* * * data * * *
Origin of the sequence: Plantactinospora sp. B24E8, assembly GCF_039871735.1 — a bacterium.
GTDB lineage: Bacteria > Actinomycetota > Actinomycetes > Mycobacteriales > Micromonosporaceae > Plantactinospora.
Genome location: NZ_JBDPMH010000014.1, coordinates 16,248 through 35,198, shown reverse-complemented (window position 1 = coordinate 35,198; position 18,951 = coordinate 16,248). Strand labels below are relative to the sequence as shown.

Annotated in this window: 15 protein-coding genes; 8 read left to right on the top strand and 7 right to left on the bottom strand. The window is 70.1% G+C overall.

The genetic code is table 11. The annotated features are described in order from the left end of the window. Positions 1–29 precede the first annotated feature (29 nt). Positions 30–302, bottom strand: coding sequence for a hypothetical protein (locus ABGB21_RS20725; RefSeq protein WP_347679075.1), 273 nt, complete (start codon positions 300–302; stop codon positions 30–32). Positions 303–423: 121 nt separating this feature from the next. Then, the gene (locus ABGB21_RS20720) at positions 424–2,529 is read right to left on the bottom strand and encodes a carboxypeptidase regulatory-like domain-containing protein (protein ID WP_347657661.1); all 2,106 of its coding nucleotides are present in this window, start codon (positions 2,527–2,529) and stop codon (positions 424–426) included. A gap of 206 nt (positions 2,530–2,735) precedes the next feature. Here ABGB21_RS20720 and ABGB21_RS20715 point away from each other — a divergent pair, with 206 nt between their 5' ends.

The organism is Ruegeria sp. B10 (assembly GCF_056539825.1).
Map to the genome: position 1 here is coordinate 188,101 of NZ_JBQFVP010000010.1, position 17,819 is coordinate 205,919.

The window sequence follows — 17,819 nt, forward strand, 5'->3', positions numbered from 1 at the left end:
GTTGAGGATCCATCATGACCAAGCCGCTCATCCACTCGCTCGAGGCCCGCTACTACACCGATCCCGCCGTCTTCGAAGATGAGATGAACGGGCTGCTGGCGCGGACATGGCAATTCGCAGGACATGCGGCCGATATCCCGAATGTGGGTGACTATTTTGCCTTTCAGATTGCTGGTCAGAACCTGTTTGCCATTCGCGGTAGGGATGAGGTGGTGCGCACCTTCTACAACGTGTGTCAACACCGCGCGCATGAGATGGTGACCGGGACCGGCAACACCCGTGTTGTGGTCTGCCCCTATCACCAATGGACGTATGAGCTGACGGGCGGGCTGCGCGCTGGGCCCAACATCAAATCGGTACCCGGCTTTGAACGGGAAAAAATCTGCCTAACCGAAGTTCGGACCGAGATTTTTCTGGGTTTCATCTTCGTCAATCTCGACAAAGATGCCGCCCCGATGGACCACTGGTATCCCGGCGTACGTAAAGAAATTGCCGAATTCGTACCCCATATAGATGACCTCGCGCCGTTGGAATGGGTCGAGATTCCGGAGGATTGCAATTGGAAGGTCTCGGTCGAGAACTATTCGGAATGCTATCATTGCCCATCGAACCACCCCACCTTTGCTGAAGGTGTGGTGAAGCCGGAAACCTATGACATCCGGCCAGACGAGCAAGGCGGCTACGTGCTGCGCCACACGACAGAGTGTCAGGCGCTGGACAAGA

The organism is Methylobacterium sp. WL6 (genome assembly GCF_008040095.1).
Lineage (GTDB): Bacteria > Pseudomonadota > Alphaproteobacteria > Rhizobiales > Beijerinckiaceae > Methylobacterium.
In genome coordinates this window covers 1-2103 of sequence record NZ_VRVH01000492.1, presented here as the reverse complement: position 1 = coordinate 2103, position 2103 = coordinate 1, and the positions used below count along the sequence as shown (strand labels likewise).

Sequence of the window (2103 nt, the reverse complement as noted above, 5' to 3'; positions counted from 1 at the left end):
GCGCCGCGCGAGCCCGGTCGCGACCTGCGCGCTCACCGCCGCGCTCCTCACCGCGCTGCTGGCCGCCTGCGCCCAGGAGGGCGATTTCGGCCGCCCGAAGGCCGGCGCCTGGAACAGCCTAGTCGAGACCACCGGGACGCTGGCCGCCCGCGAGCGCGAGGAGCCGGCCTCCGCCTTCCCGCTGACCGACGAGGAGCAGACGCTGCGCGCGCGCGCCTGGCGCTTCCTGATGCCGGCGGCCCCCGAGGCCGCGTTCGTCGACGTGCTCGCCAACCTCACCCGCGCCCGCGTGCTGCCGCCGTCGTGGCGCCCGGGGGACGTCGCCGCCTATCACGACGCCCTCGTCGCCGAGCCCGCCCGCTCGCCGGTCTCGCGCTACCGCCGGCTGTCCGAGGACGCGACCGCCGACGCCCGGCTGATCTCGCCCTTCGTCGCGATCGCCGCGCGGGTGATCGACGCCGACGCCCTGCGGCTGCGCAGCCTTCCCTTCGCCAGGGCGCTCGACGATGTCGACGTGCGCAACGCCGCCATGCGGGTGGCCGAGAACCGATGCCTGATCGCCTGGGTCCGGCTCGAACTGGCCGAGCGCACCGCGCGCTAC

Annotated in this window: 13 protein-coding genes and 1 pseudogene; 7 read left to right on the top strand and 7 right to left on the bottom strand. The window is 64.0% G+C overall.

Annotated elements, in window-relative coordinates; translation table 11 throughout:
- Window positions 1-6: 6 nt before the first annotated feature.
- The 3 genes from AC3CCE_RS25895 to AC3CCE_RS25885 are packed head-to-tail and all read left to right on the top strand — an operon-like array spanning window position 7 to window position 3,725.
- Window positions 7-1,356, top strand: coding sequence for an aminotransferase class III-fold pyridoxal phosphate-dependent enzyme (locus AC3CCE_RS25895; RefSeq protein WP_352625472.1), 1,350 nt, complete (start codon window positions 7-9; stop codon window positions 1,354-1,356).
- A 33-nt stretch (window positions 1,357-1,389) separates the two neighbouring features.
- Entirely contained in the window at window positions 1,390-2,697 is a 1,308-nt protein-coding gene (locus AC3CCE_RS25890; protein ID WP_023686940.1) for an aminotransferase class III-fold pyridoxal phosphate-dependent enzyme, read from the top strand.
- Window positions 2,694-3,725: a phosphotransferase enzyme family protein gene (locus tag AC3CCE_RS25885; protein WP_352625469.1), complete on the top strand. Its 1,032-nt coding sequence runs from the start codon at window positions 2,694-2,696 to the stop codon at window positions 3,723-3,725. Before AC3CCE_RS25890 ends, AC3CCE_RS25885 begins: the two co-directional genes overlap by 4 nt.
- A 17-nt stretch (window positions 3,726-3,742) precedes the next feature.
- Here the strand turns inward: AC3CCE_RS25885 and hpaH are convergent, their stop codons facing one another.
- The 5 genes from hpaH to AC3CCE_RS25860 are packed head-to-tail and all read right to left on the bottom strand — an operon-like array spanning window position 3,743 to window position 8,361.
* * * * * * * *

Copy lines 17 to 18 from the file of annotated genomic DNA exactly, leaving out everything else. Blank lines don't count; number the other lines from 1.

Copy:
- Window positions 1-6: 6 nt before the first annotated feature.
- The 3 genes from AC3CCE_RS25895 to AC3CCE_RS25885 are packed head-to-tail and all read left to right on the top strand — an operon-like array spanning window position 7 to window position 3,725.